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November 01, 2010

Comments

Ah, the Kerry campaign--what a delightful trip down memory lane. Was Kerry a lackluster campaigner? As Rod Serling would say, submitted for your approval:

In Pike County, Ohio, Kerry dropped in on the Buchanan Village Gun Shop to inquire, in freshly acquired twang, "Can I get me a hunting license here?"
Perhaps--perhaps!--Kerry's being a lackluster campaigner didn't lose him any votes, but that doesn't change the fact that he was a lackluster campaigner. The political scientists who say differently are channeling Richard Pryor: "Baby, who you gonna believe? Me or your lyin’ eyes?"

Sure, but shouldn't the definition of a lackluster campaigner be losing votes? Now, it's possible the models were wrong and Kerry underperformed, but that requires a more elaborate argument about the appropriate counterfactual.

As you say, it's possible the models were wrong. It's also possible, however, that factors exogenous to the models (e.g., dislike of Bush, hatred of Cheney, disgruntlement over Bush v. Gore, or even disagreement over--suspend your disbelief for a moment here--policy) would have elevated Kerry above the models' predictions, but his lackluster campaign caused him to fritter away these advantages.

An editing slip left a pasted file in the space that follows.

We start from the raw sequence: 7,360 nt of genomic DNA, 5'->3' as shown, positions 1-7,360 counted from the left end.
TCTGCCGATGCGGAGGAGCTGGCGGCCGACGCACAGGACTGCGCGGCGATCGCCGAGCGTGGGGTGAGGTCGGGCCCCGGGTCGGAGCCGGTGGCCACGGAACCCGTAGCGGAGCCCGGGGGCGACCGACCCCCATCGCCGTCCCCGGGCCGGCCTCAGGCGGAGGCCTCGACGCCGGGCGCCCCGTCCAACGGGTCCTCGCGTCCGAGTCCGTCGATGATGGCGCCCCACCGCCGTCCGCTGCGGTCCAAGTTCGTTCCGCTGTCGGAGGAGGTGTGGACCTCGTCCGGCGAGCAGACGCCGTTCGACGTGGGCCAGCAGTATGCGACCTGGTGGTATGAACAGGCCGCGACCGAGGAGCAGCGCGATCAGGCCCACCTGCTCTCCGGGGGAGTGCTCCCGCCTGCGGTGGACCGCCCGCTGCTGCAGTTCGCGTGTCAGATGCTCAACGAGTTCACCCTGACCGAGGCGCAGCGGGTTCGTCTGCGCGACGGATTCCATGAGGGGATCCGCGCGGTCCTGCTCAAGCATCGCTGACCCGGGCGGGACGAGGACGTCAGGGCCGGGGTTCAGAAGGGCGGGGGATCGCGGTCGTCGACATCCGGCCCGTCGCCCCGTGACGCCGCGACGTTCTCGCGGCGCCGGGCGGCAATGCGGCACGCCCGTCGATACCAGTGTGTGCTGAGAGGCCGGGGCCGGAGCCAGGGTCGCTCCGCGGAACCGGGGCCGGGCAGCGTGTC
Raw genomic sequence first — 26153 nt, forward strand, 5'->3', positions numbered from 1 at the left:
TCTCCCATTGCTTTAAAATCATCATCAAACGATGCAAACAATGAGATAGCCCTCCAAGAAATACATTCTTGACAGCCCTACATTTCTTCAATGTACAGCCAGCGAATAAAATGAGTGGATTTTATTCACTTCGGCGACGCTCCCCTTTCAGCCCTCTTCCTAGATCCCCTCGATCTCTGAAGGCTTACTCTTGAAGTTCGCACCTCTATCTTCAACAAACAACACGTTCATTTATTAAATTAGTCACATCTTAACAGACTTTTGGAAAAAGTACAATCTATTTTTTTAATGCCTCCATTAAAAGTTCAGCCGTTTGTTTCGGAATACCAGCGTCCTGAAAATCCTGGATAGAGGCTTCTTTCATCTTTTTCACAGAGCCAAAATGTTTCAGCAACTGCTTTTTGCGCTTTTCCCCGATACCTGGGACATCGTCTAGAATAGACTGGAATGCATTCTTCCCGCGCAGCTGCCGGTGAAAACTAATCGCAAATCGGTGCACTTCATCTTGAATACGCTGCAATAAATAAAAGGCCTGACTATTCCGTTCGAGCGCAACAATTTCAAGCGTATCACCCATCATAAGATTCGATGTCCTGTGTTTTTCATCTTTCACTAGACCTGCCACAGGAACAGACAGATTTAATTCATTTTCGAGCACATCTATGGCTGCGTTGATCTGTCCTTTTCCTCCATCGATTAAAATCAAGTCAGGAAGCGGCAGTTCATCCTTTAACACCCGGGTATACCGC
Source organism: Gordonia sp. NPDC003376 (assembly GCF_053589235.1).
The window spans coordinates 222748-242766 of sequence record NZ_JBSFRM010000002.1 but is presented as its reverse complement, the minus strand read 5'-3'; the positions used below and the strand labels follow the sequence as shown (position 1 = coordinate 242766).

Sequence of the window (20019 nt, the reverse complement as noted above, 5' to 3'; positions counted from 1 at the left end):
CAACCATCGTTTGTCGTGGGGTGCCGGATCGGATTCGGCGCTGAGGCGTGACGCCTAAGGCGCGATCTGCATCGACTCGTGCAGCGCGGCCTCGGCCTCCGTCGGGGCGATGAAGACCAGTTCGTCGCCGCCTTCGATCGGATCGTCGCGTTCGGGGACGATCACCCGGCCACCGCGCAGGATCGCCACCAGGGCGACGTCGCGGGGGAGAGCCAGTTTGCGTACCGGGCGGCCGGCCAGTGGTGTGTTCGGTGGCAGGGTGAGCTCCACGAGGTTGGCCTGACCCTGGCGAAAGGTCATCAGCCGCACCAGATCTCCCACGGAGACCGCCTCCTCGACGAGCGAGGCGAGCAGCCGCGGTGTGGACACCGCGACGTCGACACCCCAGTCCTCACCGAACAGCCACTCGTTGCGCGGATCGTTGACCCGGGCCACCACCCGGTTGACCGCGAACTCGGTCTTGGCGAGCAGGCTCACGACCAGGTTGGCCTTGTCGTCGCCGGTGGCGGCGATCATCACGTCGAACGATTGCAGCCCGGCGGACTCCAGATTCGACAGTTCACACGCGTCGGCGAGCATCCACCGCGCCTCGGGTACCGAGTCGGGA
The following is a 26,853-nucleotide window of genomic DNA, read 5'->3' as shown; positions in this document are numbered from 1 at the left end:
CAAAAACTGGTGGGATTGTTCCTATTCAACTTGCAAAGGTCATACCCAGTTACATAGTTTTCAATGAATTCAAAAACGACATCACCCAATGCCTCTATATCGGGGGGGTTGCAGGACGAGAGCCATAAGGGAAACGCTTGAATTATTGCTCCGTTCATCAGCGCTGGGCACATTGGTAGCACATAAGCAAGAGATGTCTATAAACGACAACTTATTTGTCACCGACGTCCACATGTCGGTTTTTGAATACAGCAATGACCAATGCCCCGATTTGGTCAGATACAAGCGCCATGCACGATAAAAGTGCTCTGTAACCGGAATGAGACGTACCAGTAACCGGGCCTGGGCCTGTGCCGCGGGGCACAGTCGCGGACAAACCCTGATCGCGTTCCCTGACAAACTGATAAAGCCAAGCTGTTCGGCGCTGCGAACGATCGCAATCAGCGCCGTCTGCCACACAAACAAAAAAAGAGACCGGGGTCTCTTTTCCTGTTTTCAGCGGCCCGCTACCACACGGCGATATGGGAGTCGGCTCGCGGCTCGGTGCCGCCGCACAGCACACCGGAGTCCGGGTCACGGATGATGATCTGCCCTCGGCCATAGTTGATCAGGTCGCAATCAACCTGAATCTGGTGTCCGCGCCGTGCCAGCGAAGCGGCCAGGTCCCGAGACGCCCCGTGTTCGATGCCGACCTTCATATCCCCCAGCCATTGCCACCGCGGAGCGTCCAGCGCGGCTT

I fear my last comment didn't really address your question whether the definition of a good or bad campaign is one that wins or loses votes. Let me try again. It's possible that a poor campaign wouldn't result in any loss of votes if the voters are determined to vote for or against the candidate without regard to the campaign. (Imagine Obama's vote among African-Americans, for example.) Does that mean it's not possible to reach a judgment whether the candidate ran a good campaign or not?

How about a surgeon who botches an operation? If his patient would have died anyway (e.g., he had a hemorrhage unrelated to the botched procedure), does that mean the surgeon didn't botch the operation?

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